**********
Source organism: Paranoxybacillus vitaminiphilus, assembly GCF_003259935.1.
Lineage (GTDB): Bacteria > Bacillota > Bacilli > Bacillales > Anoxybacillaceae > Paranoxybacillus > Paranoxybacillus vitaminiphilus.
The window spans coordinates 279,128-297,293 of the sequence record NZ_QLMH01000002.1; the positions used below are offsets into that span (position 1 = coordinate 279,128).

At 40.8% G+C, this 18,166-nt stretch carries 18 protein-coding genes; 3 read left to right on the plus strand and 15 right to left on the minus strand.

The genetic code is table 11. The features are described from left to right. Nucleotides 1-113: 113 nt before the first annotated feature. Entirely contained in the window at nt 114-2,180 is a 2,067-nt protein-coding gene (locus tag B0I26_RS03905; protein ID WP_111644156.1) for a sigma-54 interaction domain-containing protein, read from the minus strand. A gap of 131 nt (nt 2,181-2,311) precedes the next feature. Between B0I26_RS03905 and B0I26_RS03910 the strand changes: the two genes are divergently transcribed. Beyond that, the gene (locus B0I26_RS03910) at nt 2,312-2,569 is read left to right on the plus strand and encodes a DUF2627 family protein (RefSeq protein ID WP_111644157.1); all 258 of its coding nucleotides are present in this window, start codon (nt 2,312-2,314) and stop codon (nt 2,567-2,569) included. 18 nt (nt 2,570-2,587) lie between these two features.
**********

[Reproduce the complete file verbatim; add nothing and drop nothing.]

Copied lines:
Source organism: Paranoxybacillus vitaminiphilus, assembly GCF_003259935.1.
Lineage (GTDB): Bacteria > Bacillota > Bacilli > Bacillales > Anoxybacillaceae > Paranoxybacillus > Paranoxybacillus vitaminiphilus.
The window spans coordinates 279,128-297,293 of the sequence record NZ_QLMH01000002.1; the positions used below are offsets into that span (position 1 = coordinate 279,128).

At 40.8% G+C, this 18,166-nt stretch carries 18 protein-coding genes; 3 read left to right on the plus strand and 15 right to left on the minus strand.

The genetic code is table 11. The features are described from left to right. Nucleotides 1-113: 113 nt before the first annotated feature. Entirely contained in the window at nt 114-2,180 is a 2,067-nt protein-coding gene (locus tag B0I26_RS03905; protein ID WP_111644156.1) for a sigma-54 interaction domain-containing protein, read from the minus strand. A gap of 131 nt (nt 2,181-2,311) precedes the next feature. Between B0I26_RS03905 and B0I26_RS03910 the strand changes: the two genes are divergently transcribed. Beyond that, the gene (locus B0I26_RS03910) at nt 2,312-2,569 is read left to right on the plus strand and encodes a DUF2627 family protein (RefSeq protein ID WP_111644157.1); all 258 of its coding nucleotides are present in this window, start codon (nt 2,312-2,314) and stop codon (nt 2,567-2,569) included. 18 nt (nt 2,570-2,587) lie between these two features.